Illinois to Create Federally-Approved ABLE Accounts

Illinois to Create Federally-Approved ABLE Accounts

Provided By: Alan G. Orlowsky

This year, the Illinois legislature passed a statute creating ABLE (Achieving a Better Life Experience) accounts, which serve as savings accounts for disabled individuals. The law is based on a federal statute passed in 2014 that aims at giving those with disabilities more freedom to accumulate savings and control their expenses, without risking disqualification from receiving Medicaid and social security benefits.

ABLE Accounts

Prior to the passage of the ABLE Act, individuals with disabilities were discouraged from establishing savings accounts for future expenses, because without a trust, those individuals were at risk of being disqualified from receiving social security and Medicaid benefits if the assets totaled more than $2,000. The new law now allows a qualifying individual to accumulate up to $100,000 above and beyond the $2,000 limit in a tax-free ABLE account without having to forego benefits received through government programs. However, if an account’s balance does exceed $100,000, the beneficiary will cease to receive Supplemental Security Income (SSI) payments until his or her resources fall below $100,000. Even when SSI benefits are suspended, beneficiaries will still maintain their eligibility to receive Medicaid benefits.

Qualifying Beneficiaries

To qualify for an ABLE account, a person must:

  • Be entitled to benefits on the basis of blindness or disability under the SSI program; or
  • Have certification of a medically determinable physical or mental impairment, which results in severe functional limitations and which can be expected to result in death or last for at least one year.

In order to be eligible, certification must include a copy of the beneficiary’s diagnosis signed by a physician. Furthermore, the disability or blindness must have occurred before the beneficiary turned 26 years old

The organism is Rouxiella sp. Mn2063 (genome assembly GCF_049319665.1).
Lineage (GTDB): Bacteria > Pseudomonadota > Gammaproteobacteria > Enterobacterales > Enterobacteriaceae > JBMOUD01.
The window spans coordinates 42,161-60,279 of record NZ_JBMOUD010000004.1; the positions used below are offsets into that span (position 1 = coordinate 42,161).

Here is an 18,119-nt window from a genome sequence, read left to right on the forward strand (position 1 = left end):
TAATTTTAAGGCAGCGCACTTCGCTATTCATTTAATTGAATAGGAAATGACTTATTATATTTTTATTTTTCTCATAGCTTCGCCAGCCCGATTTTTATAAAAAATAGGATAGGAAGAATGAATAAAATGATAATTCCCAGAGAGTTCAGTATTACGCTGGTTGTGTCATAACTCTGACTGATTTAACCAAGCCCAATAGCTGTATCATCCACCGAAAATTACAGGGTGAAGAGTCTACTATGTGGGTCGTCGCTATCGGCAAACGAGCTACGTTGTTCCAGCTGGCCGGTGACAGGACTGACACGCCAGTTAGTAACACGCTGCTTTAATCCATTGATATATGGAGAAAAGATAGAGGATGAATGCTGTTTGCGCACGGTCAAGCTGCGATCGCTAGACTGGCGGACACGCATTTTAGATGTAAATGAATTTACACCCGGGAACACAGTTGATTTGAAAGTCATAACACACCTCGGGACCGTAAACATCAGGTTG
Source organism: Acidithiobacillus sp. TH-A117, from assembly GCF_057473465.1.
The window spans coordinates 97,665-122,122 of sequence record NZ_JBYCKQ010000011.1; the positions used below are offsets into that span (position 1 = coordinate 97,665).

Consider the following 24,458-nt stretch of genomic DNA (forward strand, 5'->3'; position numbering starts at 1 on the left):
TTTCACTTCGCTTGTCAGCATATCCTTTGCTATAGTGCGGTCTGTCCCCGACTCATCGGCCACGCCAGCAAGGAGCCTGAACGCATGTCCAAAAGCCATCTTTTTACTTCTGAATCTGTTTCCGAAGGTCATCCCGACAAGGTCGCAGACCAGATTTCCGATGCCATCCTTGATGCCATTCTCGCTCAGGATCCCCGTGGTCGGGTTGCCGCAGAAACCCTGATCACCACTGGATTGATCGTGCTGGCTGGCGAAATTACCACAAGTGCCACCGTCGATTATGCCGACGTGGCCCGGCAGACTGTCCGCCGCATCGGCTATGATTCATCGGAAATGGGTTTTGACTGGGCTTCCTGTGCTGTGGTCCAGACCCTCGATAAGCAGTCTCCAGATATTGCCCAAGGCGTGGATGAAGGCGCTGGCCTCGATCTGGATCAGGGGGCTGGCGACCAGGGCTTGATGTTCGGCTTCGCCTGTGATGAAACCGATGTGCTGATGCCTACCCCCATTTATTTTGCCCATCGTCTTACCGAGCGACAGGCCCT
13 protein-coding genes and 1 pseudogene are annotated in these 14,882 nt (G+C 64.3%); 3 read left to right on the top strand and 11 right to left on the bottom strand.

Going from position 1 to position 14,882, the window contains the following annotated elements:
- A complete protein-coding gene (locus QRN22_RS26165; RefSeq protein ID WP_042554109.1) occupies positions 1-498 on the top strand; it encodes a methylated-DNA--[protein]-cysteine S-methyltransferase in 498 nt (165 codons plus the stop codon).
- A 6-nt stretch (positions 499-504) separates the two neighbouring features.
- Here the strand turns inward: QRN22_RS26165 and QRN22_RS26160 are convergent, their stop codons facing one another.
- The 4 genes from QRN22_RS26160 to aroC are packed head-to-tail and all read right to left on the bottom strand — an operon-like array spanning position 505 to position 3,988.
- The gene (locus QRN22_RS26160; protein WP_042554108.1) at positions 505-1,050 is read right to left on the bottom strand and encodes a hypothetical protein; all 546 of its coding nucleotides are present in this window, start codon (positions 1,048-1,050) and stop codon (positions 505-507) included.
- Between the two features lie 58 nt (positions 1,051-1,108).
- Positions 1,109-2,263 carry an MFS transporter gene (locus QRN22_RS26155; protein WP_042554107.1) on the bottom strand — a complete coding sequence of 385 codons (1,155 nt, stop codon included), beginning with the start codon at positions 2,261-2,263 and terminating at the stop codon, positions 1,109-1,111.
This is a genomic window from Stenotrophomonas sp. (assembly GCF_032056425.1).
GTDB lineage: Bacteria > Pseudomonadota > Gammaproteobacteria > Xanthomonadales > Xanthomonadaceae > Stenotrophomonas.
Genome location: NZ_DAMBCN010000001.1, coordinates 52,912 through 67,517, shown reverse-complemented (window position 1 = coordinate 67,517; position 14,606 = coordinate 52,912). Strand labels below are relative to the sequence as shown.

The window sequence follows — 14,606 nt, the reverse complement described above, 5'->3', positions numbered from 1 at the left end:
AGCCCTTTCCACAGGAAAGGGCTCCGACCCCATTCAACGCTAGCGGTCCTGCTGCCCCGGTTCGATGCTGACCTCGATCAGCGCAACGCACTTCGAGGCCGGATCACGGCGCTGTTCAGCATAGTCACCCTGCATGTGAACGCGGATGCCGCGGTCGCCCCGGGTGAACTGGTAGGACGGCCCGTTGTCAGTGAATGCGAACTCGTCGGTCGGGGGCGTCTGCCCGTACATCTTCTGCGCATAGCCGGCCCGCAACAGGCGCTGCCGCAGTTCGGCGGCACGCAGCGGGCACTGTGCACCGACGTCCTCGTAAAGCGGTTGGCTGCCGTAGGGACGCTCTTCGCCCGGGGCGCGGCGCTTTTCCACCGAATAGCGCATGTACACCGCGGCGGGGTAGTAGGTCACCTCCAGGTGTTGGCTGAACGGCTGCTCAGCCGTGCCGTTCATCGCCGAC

Qualifying Expenses

ABLE account funds must be used to pay for certain expenses or they will may become subject to a 10 percent tax on top of the beneficiary’s typical income tax rate. Qualified expenses include costs related to the beneficiary’s disability, such as:

  • Health care;
  • Housing;
  • Education;
  • Transportation;
  • Job training and support;
  • Assistive technology and personal support services;
  • Prevention and wellness;
  • Financial management and administrative services;
  • Legal fees;
  • Oversight and monitoring
  • Funeral and burial costs; and
  • Any other costs approved by the Secretary of the Treasury.

Contributions can be made by any person, including relatives, friends, and the account beneficiary. However, the deposits must be made in cash and cannot exceed the annual gift-tax exemption, which is $14,000 a year.

ABLE accounts are not meant to act as an alternative to establishing a special needs trust, but are viewed as a potentially valuable addition to other forms of estate planning. Establishing an ABLE account can help families ensure that their loved ones will be provided for, so if you have a disabled family member and you live in the Northbrook, Evanston, Skokie, Glenview, Glencoe, or Highland Park areas, it is important to obtain the advice of an attorney who can help you set up the necessary accounts and trusts. Please contact Orlowsky & Wilson, Ltd. Attorneys at Law by calling 847-348-8863 or by completing one of our quick contact forms and a member of our legal team will help you schedule an initial consultation.

 

 

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